Our play-by-play announcer was Brent Musberger. In his career with CBS, he acquired the unflattering nickname of the “Anchor Monster.” I had never met him until that series and it opened my eyes that some reputations unfairly precede one. Doug and I were in the truck editing the tease for the deciding game. The tease is that 30-second piece of video that looks back at last night’s game and sets up the next one. Pictures, music, and words that are meant to hook the viewer at the beginning of the telecast. As we finished the pictures, Brent came into the tape room to come up with the words. We played him the video a few times and he began to write. As he wrote he bounced ideas off us and looked for just the right phrase. He asked for our opinion until he was satisfied. For those 30 minutes, the three of us worked together, with no ego, to get it right. And when we were done, he thanked us. Most of us can tell when someone is insincere. He was sincere. We were colleagues and he wanted our input to make it the best effort from all of us. And for most of us, a sincere thank you goes a long way.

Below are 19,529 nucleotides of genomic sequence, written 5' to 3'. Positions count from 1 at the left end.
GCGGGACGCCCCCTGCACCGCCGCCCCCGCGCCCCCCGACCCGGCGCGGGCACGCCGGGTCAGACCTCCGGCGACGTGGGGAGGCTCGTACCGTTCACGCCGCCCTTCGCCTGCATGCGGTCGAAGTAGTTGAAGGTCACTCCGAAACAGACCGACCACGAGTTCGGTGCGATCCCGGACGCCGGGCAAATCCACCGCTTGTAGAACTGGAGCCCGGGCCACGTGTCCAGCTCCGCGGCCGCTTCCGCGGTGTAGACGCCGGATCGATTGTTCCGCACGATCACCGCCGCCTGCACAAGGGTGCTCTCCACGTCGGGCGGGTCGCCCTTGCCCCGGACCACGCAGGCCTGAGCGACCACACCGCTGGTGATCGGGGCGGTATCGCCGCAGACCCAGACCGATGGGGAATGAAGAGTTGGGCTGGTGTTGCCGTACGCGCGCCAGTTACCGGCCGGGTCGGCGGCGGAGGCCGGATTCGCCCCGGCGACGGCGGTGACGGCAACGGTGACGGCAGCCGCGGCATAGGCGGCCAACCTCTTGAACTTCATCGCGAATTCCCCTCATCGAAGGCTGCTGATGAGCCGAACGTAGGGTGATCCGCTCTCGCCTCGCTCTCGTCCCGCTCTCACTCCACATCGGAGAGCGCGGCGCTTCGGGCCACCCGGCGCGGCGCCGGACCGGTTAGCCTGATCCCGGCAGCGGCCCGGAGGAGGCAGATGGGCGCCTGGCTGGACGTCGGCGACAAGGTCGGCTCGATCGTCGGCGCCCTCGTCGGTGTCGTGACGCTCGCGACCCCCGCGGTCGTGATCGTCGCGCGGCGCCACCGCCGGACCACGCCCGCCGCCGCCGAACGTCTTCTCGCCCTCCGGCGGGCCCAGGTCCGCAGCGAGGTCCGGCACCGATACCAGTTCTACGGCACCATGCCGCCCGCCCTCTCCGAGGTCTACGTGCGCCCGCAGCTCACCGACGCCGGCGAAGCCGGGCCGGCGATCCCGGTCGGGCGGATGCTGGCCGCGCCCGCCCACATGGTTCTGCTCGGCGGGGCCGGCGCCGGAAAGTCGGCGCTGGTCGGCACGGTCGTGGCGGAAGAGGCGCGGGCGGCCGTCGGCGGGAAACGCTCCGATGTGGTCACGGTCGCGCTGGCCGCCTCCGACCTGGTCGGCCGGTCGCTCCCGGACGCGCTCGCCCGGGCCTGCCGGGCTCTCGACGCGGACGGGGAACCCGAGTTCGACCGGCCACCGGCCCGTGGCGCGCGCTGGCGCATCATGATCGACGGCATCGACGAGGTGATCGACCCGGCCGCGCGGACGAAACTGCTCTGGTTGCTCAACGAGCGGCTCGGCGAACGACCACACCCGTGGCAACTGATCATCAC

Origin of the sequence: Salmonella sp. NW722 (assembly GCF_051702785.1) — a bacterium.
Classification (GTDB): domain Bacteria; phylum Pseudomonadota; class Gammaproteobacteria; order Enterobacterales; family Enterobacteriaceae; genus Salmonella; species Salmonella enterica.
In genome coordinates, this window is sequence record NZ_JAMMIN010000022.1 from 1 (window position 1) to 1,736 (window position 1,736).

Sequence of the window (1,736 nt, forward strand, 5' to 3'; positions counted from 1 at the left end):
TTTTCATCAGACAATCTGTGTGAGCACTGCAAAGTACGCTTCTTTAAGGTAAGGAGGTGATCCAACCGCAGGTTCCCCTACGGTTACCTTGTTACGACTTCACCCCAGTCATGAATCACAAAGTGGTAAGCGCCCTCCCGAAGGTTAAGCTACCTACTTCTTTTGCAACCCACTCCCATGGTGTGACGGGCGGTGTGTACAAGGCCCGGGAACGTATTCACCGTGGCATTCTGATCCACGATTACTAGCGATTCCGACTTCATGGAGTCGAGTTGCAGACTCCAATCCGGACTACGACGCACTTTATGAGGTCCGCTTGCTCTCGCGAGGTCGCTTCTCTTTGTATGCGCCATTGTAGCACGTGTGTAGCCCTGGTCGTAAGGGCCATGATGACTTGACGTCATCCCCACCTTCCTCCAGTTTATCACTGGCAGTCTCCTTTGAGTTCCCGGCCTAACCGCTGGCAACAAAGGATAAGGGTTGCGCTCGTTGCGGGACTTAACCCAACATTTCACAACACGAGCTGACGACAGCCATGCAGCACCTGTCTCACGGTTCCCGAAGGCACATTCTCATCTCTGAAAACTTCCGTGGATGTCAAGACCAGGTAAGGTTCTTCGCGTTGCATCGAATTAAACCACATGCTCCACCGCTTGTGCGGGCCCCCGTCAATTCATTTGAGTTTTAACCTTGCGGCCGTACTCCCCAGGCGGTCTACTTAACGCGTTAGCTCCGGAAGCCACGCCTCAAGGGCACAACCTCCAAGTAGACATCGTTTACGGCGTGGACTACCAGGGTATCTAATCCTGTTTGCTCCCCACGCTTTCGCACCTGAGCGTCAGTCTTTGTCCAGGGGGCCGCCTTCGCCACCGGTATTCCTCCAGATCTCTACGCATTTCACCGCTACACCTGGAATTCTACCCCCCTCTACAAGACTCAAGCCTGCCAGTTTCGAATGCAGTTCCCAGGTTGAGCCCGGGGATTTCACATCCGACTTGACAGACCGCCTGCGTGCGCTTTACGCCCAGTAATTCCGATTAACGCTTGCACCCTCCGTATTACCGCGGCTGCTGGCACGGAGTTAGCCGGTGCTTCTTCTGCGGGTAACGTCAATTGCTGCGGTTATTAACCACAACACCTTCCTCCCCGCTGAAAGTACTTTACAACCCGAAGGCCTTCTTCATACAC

Back to baseball. Sunday, October 8, 1995. Game 5. David Cone and Andy Benes started and the game was tied through four innings. The Yankees went up 4-2 in the top of the sixth, the Mariners scored two in the bottom of the eighth to tie. No score in the ninth. Yankee starter “Black Jack” McDowell and Seattle starter Randy Johnson both came in as relievers after having started on Friday. Yankee Pat Kelly scores in the top of the eleventh to put the Yanks up 5-4. Three outs away. In the bottom of the 11th, Seattle’s Joey Cora reaches on a bunt. The next batter, Ken Griffey, Jr, hits a single and moves Cora to third. Edgar Martinez now faces McDowell. He doubles to the left-field wall. “The Double!” Cora scores easily. Griffey races around second, accelerates past third, slides safe at home. Seattle wins! Seattle wins!
You can watch the bottom of the 11th here:
Tell me that’s not exciting! And I helped to bring those pictures to America.
By way of an anticlimax, Seattle went on to lose to Cleveland in the ALCS. Cleveland went on to lose to Atlanta in the ’95 World Series. The Baseball Network folded over the winter and Fox and NBC shared the postseason for a few years.
But gosh that was fun!Published in